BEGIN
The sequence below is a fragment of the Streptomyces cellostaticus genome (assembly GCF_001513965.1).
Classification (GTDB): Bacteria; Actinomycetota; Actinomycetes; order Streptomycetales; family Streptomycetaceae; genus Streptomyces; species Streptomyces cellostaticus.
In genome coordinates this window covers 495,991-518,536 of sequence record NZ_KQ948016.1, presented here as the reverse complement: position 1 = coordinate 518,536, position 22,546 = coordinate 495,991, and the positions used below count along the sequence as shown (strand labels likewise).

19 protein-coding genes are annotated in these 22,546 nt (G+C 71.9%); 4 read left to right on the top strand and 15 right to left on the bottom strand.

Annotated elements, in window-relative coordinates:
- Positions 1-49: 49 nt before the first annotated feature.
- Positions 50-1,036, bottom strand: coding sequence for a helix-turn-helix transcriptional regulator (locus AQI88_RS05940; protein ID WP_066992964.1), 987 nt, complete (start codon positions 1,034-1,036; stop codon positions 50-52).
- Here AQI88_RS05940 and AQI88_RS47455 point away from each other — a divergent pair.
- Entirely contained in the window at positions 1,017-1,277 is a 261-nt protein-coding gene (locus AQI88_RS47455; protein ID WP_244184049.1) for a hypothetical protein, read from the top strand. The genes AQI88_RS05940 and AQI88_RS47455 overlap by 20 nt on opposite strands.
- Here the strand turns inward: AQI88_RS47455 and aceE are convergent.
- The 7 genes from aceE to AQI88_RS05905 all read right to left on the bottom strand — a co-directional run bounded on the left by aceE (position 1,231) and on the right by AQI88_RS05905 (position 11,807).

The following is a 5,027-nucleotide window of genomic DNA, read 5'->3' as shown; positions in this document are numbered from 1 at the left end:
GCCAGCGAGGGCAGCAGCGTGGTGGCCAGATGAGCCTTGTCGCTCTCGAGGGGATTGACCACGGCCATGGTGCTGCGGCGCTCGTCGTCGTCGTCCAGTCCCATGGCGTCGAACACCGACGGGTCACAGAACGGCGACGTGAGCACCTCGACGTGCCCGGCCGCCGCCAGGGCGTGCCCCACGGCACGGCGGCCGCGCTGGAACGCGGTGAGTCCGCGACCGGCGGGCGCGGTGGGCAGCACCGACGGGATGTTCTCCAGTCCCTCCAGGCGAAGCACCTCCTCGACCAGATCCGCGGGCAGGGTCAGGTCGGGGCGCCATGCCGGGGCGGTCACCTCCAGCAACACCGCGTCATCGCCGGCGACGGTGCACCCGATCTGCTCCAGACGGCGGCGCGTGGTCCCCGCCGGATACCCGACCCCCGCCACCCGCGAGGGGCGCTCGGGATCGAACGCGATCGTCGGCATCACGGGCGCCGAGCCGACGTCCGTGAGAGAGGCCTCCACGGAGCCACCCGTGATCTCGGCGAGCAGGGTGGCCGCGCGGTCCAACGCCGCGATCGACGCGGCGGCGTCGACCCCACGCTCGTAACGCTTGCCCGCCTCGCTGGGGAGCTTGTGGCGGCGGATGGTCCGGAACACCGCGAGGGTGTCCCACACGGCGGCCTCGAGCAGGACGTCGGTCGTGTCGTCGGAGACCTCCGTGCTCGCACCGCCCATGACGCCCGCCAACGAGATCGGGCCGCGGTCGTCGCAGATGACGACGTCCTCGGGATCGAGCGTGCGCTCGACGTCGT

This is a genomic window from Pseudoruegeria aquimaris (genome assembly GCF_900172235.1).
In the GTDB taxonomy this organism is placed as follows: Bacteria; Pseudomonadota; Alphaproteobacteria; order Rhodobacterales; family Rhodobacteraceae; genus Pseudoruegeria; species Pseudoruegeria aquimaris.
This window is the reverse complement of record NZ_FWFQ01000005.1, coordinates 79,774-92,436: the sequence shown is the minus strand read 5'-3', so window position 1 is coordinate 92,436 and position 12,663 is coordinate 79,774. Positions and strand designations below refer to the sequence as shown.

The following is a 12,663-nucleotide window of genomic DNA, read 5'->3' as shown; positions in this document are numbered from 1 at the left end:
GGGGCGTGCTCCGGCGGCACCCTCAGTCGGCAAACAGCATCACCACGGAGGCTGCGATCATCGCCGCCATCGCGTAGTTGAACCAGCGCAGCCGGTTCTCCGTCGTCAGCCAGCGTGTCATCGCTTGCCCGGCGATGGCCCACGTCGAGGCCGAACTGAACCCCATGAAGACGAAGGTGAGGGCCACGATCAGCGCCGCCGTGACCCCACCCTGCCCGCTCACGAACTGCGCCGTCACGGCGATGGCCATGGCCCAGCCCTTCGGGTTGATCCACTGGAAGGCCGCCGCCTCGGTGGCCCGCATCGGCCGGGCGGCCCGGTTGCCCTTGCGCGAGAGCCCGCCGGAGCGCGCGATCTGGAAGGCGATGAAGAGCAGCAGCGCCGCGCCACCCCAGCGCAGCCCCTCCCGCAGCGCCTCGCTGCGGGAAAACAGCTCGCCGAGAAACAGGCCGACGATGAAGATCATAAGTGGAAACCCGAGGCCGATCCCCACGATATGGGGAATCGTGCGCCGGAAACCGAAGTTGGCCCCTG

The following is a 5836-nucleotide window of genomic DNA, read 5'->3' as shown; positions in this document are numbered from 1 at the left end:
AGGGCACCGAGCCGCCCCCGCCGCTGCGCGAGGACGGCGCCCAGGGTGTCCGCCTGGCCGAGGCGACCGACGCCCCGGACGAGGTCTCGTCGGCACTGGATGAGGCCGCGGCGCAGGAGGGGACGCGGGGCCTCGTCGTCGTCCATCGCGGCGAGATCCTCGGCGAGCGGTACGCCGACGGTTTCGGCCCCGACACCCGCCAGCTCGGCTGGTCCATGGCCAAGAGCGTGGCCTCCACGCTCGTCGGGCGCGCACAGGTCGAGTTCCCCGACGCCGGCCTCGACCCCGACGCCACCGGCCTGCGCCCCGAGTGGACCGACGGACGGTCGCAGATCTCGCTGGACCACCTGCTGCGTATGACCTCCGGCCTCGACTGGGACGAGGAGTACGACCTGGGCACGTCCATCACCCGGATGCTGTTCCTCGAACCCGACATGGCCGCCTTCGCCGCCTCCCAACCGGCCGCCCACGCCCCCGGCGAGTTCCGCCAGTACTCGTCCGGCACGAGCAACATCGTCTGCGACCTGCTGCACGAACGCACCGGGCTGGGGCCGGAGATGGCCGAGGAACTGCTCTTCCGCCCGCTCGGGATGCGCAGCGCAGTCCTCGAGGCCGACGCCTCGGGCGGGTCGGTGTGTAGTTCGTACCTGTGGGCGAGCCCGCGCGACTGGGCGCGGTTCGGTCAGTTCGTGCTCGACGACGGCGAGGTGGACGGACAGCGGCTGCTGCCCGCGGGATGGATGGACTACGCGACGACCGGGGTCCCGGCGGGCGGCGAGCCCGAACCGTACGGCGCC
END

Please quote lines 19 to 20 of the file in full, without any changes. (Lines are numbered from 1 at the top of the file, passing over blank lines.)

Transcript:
The following is a 5836-nucleotide window of genomic DNA, read 5'->3' as shown; positions in this document are numbered from 1 at the left end:
AGGGCACCGAGCCGCCCCCGCCGCTGCGCGAGGACGGCGCCCAGGGTGTCCGCCTGGCCGAGGCGACCGACGCCCCGGACGAGGTCTCGTCGGCACTGGATGAGGCCGCGGCGCAGGAGGGGACGCGGGGCCTCGTCGTCGTCCATCGCGGCGAGATCCTCGGCGAGCGGTACGCCGACGGTTTCGGCCCCGACACCCGCCAGCTCGGCTGGTCCATGGCCAAGAGCGTGGCCTCCACGCTCGTCGGGCGCGCACAGGTCGAGTTCCCCGACGCCGGCCTCGACCCCGACGCCACCGGCCTGCGCCCCGAGTGGACCGACGGACGGTCGCAGATCTCGCTGGACCACCTGCTGCGTATGACCTCCGGCCTCGACTGGGACGAGGAGTACGACCTGGGCACGTCCATCACCCGGATGCTGTTCCTCGAACCCGACATGGCCGCCTTCGCCGCCTCCCAACCGGCCGCCCACGCCCCCGGCGAGTTCCGCCAGTACTCGTCCGGCACGAGCAACATCGTCTGCGACCTGCTGCACGAACGCACCGGGCTGGGGCCGGAGATGGCCGAGGAACTGCTCTTCCGCCCGCTCGGGATGCGCAGCGCAGTCCTCGAGGCCGACGCCTCGGGCGGGTCGGTGTGTAGTTCGTACCTGTGGGCGAGCCCGCGCGACTGGGCGCGGTTCGGTCAGTTCGTGCTCGACGACGGCGAGGTGGACGGACAGCGGCTGCTGCCCGCGGGATGGATGGACTACGCGACGACCGGGGTCCCGGCGGGCGGCGAGCCCGAACCGTACGGCGCC